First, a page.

Norway and UNFPA have signed a USD 4.76 million financing agreement for the implementation of a program to improve Madagascar’s young sexual and reproductive health. The “Improving Access to Sexual and Reproductive Health and Rights for Young People in Madagascar” program will be undertaken from 2022 to 2025.

With this financing, adolescents and young adults will be able to exercise their rights to sexual and reproductive health information and services, including comprehensive sexuality education, leadership skills, and resilience.

The project’s goal is to reduce adolescent pregnancy and maternal mortality while taking advantage of the demographic dividend. Furthermore, it aims to raise the proportion of young people who use modern contraceptive methods, allowing them to make healthier, more informed decisions and increasing their bodily autonomy.”

This help will ensure that the most vulnerable people have access to the tools and resources they need not only to live healthier and more meaningful lives but also to reach their full potential.” A healthy population is an important indicator and the cornerstone of long-term development. UNFPA thanks the Norwegian government for its continuous support for UNFPA’s transformative outcomes and the United Nations Sustainable Development Goals. “We are cooperating to guarantee that no one gets left behind,” said Koffi Kouame, Madagascar’s Representative and Country Director for the Comoros, Seychelles, and Mauritius. This highlights the critical importance of comprehensive interventions for teenage reproductive health.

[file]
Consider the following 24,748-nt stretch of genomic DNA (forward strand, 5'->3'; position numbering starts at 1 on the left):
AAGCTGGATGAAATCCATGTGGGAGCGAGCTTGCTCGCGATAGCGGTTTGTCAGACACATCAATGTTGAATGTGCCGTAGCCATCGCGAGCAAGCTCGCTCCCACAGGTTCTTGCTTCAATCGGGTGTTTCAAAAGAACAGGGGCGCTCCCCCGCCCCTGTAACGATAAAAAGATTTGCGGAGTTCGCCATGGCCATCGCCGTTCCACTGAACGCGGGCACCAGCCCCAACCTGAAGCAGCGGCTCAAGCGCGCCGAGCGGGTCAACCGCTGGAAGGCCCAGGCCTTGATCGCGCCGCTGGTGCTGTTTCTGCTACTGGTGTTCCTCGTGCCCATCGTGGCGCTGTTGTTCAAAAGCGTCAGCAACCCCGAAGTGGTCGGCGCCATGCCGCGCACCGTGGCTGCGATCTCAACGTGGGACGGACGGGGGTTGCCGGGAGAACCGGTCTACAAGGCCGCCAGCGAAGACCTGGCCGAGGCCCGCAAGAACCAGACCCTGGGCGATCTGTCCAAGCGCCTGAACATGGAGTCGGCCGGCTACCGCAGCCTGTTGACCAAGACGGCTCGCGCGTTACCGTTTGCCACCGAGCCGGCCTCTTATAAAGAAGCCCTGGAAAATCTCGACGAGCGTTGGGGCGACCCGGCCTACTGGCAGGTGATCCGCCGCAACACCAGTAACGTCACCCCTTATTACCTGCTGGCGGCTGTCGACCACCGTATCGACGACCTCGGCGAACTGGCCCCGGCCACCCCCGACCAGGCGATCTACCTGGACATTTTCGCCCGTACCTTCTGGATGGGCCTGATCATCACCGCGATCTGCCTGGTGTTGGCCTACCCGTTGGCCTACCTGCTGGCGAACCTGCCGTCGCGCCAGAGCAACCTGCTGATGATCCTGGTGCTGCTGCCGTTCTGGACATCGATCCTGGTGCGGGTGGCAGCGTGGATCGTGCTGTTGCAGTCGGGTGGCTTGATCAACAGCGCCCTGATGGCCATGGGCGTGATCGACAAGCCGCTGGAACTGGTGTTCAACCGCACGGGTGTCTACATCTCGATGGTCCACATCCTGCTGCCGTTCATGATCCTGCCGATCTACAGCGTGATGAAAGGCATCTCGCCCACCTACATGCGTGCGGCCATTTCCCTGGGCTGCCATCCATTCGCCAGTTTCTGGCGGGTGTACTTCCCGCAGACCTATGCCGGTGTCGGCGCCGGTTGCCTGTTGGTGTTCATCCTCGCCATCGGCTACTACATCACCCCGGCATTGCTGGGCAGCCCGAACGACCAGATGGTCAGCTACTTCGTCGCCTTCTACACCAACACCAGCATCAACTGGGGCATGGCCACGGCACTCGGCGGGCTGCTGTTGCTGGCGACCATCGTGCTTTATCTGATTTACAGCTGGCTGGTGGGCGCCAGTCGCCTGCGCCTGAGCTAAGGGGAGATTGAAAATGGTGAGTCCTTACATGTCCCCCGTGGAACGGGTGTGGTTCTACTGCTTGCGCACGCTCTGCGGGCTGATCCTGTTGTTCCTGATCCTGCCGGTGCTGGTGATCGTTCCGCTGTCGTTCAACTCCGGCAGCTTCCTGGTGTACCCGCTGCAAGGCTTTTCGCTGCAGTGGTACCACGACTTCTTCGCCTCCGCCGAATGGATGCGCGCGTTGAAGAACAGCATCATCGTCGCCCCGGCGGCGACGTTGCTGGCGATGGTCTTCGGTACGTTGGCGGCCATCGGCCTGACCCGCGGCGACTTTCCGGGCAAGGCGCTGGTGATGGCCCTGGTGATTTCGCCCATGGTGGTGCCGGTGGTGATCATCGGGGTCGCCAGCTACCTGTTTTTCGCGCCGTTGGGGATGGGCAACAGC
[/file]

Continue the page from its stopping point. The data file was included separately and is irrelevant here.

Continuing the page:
According to the 2018 General Population and Housing Census (RGPH), 75.1 percent of adolescents aged 15 to 19 and 76.7 percent of young adults aged 20 to 24 are poor and face discrimination, exclusion, and insufficient access to critical services such as health and education.

Between 2012 and 2021, the prevalence of modern contraception climbed from 33% to 43% in Madagascar. Despite this, many women and adolescents continue to lack access to contraception, and the national unmet need for family planning remains high, standing at 15% for women and 13% for adolescents.

One of Norway’s development policy priorities, according to Andreas Danevad, Minister Counselor at the Norwegian Embassy in Antananarivo, is the preservation and promotion of sexual and reproductive health and rights. “We hope that our contribution will raise adolescents’ and young people’s awareness of the need for family planning, helping them to make better decisions about their future,” he said.

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